And let’s put away all that talk about billing people for rescues. Yes, they’re expensive. Rescuers put their lives at risk. And some people get too much false confidence in their gadgets when they go outside. We’ve grown up in an age where we expect someone will help us when we get in danger. But the last thing I want someone in Frappier’s situation is to be thinking, just before dialing for help, is, “Can I afford to be rescued?” A life saved is worth every dime, especially to that person’s loved ones. I think most SAR types would agree.

It should be noted that even the “easy” mountains can be quite dangerous. Bad weather on a walk-up route like Quandary Peak’s east ridge can zap you just as easily as it could on more challenging terrain like what’s seen on Longs Peak. Personal health issues can surface in a bad way when you’re topping 13,000 feet. Rockfall and avalanches happen on all of these mountains. The peaks aren’t Disneyland, so  proper consideration of these factors should be given before venturing out on their slopes. Showing up in jeans, a T-shirt and the kicks you bought at Foot Locker is the opposite of that. If you’re new to this sort of thing, do your homework and ask questions of those who have been there and done that.

The cellphone can save your life, but remember that rescue could be several hours away. Mr. Frappier may have been unwise, but having that phone, swallowing his pride and calling for help was an expert move. Same deal for a couple of New England women who got in over their heads on the same mountain last fall during Colorado’s epic deluge. But the scale of these mountains, and the difficulty of getting anywhere quickly, is something to keep in mind. Even with helicopters and more than two dozen people assisting in the rescue, it took a day to get Frappier off the mountain. Now imagine you’re in an area with no cellphone service, and you’re 200 or more miles away from a major city. That’s the sort of scenario you need to be thinking of, especially if your adventure takes you into, say, the San Juans of Colorado, or the Wind River Range in Wyoming. Educating and training yourself for maximum self-sufficiency can be the thing that prepares you for self-rescue, or at least buying time so you can be found.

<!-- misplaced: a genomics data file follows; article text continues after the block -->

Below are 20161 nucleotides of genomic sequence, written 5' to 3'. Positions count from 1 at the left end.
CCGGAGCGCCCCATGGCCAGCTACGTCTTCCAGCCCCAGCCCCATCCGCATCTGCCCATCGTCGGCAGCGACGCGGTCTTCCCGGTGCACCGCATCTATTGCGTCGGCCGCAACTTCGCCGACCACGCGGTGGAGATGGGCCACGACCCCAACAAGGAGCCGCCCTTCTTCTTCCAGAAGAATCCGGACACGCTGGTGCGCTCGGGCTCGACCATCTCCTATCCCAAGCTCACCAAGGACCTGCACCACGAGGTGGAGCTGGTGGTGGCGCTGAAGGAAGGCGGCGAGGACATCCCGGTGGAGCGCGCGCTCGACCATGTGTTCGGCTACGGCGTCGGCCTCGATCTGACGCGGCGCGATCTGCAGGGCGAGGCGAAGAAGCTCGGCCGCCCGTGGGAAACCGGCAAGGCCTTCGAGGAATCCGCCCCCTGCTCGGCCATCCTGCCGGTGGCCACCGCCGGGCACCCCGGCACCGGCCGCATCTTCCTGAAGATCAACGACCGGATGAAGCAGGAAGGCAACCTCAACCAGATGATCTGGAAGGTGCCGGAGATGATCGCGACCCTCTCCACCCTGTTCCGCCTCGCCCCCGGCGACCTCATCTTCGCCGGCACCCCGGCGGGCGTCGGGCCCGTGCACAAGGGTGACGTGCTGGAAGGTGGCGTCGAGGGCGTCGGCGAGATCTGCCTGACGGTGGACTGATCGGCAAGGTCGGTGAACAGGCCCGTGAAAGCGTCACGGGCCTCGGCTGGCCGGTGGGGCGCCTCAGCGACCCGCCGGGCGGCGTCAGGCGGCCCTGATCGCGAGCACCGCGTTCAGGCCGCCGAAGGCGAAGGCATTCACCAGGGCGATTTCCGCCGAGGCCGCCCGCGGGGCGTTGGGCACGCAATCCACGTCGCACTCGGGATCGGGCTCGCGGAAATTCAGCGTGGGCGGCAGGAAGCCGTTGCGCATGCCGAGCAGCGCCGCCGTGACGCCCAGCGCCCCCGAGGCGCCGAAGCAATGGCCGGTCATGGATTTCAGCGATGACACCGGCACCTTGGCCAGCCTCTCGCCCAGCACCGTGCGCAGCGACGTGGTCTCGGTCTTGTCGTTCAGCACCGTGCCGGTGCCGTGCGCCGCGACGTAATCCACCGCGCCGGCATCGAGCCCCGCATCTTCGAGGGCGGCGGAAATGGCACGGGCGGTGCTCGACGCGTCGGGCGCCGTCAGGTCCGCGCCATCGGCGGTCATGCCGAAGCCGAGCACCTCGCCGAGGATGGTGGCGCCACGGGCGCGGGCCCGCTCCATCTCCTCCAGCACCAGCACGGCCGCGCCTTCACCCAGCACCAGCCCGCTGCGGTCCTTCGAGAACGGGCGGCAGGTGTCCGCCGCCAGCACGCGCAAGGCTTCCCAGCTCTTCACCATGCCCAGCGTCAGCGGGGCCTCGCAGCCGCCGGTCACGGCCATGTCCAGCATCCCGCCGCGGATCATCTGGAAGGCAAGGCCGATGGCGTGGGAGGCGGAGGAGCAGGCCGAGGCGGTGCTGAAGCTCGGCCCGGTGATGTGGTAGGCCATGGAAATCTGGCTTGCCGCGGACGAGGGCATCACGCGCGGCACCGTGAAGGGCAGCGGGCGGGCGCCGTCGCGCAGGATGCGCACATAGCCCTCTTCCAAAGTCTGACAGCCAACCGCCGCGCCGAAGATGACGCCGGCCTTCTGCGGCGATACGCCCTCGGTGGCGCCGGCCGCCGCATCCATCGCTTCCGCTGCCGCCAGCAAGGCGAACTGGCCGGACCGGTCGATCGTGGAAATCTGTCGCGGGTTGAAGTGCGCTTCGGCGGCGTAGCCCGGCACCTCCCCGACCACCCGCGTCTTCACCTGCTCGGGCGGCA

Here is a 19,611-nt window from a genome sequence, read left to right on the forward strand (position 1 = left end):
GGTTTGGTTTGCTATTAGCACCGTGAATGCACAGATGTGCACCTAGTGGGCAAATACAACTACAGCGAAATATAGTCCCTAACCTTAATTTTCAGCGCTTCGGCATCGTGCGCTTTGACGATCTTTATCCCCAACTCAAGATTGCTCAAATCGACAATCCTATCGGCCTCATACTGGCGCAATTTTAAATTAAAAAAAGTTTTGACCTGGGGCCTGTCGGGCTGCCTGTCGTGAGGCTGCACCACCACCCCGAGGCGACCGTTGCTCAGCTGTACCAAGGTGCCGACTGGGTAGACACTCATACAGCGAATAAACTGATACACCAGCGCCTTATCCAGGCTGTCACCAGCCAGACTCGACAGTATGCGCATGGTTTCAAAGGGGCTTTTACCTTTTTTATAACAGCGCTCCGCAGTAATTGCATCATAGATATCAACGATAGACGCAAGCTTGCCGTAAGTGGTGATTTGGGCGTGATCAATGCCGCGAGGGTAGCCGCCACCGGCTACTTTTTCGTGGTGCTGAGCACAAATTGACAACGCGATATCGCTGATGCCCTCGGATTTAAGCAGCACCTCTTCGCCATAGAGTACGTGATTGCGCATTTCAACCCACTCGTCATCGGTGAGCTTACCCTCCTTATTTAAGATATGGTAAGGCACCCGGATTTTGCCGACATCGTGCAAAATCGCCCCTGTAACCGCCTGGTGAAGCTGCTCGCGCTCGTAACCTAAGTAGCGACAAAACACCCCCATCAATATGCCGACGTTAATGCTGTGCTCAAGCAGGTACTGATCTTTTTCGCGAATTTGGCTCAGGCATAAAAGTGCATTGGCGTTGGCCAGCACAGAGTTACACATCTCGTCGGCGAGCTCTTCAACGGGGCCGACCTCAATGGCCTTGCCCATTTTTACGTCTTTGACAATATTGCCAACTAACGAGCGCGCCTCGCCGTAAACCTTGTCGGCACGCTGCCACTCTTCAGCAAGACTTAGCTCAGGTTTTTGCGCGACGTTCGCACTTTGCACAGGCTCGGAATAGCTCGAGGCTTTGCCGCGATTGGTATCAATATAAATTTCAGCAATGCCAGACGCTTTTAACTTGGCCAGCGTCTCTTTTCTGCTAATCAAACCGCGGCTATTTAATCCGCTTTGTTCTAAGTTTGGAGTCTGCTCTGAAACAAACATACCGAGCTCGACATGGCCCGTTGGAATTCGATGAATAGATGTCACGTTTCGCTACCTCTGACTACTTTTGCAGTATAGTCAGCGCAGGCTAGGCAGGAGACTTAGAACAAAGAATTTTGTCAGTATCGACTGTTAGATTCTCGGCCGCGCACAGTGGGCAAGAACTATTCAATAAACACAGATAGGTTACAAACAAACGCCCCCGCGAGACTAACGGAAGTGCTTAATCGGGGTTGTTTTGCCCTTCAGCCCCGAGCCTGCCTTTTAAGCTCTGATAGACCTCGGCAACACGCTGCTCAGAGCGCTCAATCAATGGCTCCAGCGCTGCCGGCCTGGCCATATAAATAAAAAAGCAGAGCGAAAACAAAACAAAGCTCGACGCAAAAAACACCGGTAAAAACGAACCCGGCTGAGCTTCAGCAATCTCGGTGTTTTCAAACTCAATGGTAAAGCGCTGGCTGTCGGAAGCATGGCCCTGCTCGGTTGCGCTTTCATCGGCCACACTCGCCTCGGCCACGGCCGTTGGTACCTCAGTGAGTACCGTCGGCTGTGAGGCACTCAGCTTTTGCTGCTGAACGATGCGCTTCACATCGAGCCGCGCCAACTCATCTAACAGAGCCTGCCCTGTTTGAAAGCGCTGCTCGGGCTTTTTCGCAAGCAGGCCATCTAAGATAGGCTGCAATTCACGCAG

There is so much more that can be said on these topics, but I’ll include this helpful link for high country safety instead.

For now, I’d leave you with this: Let’s be thankful this young man made it off the mountain in one piece, and that he learned some lessons. Let’s not forget that we all have likely made similar mistakes, just maybe not as severe and definitely not as publicized. And let’s be careful out there, enjoy ourselves, and keep spreading the word that the outdoors is awesome.

Bob Doucette 

8 thoughts on “Let’s take a deep breath about that rescue on Longs Peak

    • Jornet, Steck, Forsberg, Krupicka — what these falks do in running the peaks and speed ascents is amazing to me. The level of athletic prowess to do what they have done is astounding. But I have to admit, the idea of doing a speed ascent with little more than what our friend had on Longs this week does give me pause. Running the walk-up peaks in late spring through early fall is one thing. Running/speed climbing Mont Blanc and mountains like those is quite another. So mixed feelings on that subject.